Lava Update | Friday, May 12

Kilauea’s eruptive activity persists on the east rift zone, as Pu‘u ‘O‘o continues to feed flow 61G and the Kamokuna ocean entry. The lava pond at the crater was very active, with hardened slabs of the pond’s surface cracking and being swallowed along its perimeter. The March 5th breakout continues to make progress toward the steepest section of Pulama Pali, while breakouts on the upper flow field are still occurring throughout. Meanwhile, at the ocean entry, a new delta as begun forming since the collapse of the previous bench, as lava vigorously pours into the sea.

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Pu‘u ‘O‘o’s lava pond was quite active, its hardened surface fracturing as the magma beneath circulates, drawing slabs of the crust back into its fiery depths.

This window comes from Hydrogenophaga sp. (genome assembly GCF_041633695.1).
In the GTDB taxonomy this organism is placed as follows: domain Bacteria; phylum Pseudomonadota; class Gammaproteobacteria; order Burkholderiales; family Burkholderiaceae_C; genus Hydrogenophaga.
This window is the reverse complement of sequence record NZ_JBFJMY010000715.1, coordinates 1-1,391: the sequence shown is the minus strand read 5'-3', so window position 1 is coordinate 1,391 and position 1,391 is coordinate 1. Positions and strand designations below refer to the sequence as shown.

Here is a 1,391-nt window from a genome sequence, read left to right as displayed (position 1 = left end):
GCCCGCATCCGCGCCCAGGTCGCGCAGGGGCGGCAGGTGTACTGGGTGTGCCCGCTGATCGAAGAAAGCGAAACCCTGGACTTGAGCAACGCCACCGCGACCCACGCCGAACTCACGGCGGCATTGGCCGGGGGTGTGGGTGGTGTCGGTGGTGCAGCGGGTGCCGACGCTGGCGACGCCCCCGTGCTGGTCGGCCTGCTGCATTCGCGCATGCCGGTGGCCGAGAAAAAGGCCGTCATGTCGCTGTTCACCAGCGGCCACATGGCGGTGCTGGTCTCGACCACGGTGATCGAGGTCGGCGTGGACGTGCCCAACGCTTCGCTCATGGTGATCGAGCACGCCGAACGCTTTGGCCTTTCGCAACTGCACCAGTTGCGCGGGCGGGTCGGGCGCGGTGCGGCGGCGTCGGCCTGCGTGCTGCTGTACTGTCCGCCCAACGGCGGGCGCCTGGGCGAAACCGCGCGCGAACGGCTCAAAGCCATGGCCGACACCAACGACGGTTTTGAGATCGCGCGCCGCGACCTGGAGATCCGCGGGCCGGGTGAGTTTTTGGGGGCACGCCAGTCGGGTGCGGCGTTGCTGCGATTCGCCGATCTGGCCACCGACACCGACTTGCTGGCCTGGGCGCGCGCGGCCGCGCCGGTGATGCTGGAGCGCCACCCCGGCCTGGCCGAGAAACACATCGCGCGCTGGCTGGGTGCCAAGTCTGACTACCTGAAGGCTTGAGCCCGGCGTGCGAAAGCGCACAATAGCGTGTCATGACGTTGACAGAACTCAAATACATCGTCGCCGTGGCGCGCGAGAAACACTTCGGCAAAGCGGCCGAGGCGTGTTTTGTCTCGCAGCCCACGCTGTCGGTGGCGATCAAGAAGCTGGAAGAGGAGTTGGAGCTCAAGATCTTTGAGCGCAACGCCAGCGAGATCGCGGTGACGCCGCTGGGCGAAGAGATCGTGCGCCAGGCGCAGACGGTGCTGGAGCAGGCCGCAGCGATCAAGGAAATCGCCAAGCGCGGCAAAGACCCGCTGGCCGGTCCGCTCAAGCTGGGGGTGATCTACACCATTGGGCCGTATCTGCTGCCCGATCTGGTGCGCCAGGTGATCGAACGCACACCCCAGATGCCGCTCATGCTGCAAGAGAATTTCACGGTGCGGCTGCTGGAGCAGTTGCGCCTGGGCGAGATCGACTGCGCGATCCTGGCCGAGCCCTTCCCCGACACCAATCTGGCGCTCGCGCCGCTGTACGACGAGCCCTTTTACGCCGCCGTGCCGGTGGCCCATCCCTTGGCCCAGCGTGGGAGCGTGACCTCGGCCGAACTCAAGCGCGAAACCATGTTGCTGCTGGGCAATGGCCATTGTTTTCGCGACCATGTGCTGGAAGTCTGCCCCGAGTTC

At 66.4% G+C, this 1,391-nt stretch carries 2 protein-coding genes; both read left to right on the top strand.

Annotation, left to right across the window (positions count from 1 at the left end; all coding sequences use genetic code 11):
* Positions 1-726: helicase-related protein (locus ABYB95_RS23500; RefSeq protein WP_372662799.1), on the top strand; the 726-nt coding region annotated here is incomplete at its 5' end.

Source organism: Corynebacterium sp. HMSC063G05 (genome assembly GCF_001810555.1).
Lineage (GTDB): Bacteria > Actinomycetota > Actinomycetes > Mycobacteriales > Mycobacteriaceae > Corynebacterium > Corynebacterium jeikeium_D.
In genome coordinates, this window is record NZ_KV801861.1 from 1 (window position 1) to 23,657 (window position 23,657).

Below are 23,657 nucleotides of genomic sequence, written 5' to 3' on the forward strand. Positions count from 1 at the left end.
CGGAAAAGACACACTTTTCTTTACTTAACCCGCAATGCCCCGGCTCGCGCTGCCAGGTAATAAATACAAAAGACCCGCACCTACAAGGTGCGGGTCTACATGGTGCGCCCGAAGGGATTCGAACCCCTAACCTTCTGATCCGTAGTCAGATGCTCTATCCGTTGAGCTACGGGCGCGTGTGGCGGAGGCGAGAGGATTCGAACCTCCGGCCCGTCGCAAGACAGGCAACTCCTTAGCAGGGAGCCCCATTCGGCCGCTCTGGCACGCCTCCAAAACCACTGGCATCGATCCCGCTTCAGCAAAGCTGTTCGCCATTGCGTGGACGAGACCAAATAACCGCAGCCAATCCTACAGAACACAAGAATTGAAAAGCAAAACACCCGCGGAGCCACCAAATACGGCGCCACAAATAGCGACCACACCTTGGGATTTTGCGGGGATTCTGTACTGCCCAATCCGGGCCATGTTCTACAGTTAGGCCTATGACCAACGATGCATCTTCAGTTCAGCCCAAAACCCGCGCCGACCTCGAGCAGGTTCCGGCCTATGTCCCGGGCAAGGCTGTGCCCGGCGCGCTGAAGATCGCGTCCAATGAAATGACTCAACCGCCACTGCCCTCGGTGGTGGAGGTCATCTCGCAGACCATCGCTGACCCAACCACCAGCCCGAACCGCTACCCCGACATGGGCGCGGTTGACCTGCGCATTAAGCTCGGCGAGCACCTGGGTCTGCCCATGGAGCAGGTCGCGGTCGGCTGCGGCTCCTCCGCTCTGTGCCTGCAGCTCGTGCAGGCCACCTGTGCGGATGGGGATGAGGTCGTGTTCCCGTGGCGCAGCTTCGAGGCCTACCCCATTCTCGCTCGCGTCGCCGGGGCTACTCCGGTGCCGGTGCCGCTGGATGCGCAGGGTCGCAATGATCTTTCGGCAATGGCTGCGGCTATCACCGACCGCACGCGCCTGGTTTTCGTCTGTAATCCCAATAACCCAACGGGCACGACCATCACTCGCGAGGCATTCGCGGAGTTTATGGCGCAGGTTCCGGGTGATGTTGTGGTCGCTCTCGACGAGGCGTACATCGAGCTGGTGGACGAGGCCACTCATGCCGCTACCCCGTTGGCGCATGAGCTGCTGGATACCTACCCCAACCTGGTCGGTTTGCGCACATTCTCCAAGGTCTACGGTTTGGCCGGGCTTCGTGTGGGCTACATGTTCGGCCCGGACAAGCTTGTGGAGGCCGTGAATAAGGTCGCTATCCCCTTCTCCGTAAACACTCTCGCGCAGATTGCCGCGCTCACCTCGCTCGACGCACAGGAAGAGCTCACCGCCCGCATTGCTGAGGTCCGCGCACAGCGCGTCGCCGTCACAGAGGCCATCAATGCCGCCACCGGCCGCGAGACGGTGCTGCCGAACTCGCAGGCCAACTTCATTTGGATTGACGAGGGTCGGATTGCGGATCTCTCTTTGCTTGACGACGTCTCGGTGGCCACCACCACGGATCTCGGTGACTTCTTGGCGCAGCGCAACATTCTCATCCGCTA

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Toxic gases kept us at bay for a bit, but breaks in the plume gave us peeks at the lava pond.
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The sun rises over the Kalapana coast, as a river of lava continues the slow advance of the March 5th breakout.
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The leading edge of the March 5th breakout still remains above the steepest portion of Pulama Pali, but is getting closer with each passing day.
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Molten lava pours into the sea at the Kamokuna ocean entry within the Hawaii Volcanoes National Park, quickly forming a new delta over the one that just collapsed last week.
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A new delta is quickly forming at the Kamokuna ocean entry in place of the one that recently collapsed.

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